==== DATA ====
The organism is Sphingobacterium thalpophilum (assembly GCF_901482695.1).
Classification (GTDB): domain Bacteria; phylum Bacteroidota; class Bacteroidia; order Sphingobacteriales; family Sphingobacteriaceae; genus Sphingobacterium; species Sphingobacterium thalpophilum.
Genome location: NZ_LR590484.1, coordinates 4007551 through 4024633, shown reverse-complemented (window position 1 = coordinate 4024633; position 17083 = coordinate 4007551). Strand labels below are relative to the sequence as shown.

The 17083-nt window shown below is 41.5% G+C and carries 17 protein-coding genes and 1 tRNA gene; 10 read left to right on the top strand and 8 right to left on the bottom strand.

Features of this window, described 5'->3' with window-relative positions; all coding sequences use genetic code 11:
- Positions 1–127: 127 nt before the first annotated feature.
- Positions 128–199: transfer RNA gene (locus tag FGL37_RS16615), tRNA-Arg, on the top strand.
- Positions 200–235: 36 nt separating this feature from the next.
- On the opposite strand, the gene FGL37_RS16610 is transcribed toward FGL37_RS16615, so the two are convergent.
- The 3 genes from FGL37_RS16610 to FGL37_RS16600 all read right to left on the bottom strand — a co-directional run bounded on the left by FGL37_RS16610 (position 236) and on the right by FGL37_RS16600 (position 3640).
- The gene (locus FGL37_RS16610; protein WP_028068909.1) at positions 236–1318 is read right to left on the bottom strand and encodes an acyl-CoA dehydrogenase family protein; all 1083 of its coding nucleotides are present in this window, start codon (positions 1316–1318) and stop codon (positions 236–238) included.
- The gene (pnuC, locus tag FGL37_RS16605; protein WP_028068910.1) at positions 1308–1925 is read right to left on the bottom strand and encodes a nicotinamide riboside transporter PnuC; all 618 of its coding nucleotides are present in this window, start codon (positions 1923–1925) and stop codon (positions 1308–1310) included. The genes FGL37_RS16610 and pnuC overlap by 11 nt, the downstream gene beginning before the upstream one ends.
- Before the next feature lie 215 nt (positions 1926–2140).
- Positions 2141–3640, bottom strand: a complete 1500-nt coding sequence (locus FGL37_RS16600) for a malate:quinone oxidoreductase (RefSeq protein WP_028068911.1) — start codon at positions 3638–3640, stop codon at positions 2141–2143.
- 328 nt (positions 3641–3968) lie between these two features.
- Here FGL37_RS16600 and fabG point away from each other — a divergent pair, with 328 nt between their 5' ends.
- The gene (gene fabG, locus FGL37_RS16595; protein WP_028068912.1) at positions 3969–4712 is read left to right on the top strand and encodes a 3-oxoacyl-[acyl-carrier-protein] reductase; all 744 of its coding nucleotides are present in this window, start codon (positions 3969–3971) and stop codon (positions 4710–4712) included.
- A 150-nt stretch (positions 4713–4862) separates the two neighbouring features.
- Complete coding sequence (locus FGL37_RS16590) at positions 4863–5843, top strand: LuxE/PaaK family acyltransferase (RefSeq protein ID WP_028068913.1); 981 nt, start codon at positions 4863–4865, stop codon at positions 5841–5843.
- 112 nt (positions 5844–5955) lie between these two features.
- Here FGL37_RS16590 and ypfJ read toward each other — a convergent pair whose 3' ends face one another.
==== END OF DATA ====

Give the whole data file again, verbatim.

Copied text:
The organism is Sphingobacterium thalpophilum (assembly GCF_901482695.1).
Classification (GTDB): domain Bacteria; phylum Bacteroidota; class Bacteroidia; order Sphingobacteriales; family Sphingobacteriaceae; genus Sphingobacterium; species Sphingobacterium thalpophilum.
Genome location: NZ_LR590484.1, coordinates 4007551 through 4024633, shown reverse-complemented (window position 1 = coordinate 4024633; position 17083 = coordinate 4007551). Strand labels below are relative to the sequence as shown.

The 17083-nt window shown below is 41.5% G+C and carries 17 protein-coding genes and 1 tRNA gene; 10 read left to right on the top strand and 8 right to left on the bottom strand.

Features of this window, described 5'->3' with window-relative positions; all coding sequences use genetic code 11:
- Positions 1–127: 127 nt before the first annotated feature.
- Positions 128–199: transfer RNA gene (locus tag FGL37_RS16615), tRNA-Arg, on the top strand.
- Positions 200–235: 36 nt separating this feature from the next.
- On the opposite strand, the gene FGL37_RS16610 is transcribed toward FGL37_RS16615, so the two are convergent.
- The 3 genes from FGL37_RS16610 to FGL37_RS16600 all read right to left on the bottom strand — a co-directional run bounded on the left by FGL37_RS16610 (position 236) and on the right by FGL37_RS16600 (position 3640).
- The gene (locus FGL37_RS16610; protein WP_028068909.1) at positions 236–1318 is read right to left on the bottom strand and encodes an acyl-CoA dehydrogenase family protein; all 1083 of its coding nucleotides are present in this window, start codon (positions 1316–1318) and stop codon (positions 236–238) included.
- The gene (pnuC, locus tag FGL37_RS16605; protein WP_028068910.1) at positions 1308–1925 is read right to left on the bottom strand and encodes a nicotinamide riboside transporter PnuC; all 618 of its coding nucleotides are present in this window, start codon (positions 1923–1925) and stop codon (positions 1308–1310) included. The genes FGL37_RS16610 and pnuC overlap by 11 nt, the downstream gene beginning before the upstream one ends.
- Before the next feature lie 215 nt (positions 1926–2140).
- Positions 2141–3640, bottom strand: a complete 1500-nt coding sequence (locus FGL37_RS16600) for a malate:quinone oxidoreductase (RefSeq protein WP_028068911.1) — start codon at positions 3638–3640, stop codon at positions 2141–2143.
- 328 nt (positions 3641–3968) lie between these two features.
- Here FGL37_RS16600 and fabG point away from each other — a divergent pair, with 328 nt between their 5' ends.
- The gene (gene fabG, locus FGL37_RS16595; protein WP_028068912.1) at positions 3969–4712 is read left to right on the top strand and encodes a 3-oxoacyl-[acyl-carrier-protein] reductase; all 744 of its coding nucleotides are present in this window, start codon (positions 3969–3971) and stop codon (positions 4710–4712) included.
- A 150-nt stretch (positions 4713–4862) separates the two neighbouring features.
- Complete coding sequence (locus FGL37_RS16590) at positions 4863–5843, top strand: LuxE/PaaK family acyltransferase (RefSeq protein ID WP_028068913.1); 981 nt, start codon at positions 4863–4865, stop codon at positions 5841–5843.
- 112 nt (positions 5844–5955) lie between these two features.
- Here FGL37_RS16590 and ypfJ read toward each other — a convergent pair whose 3' ends face one another.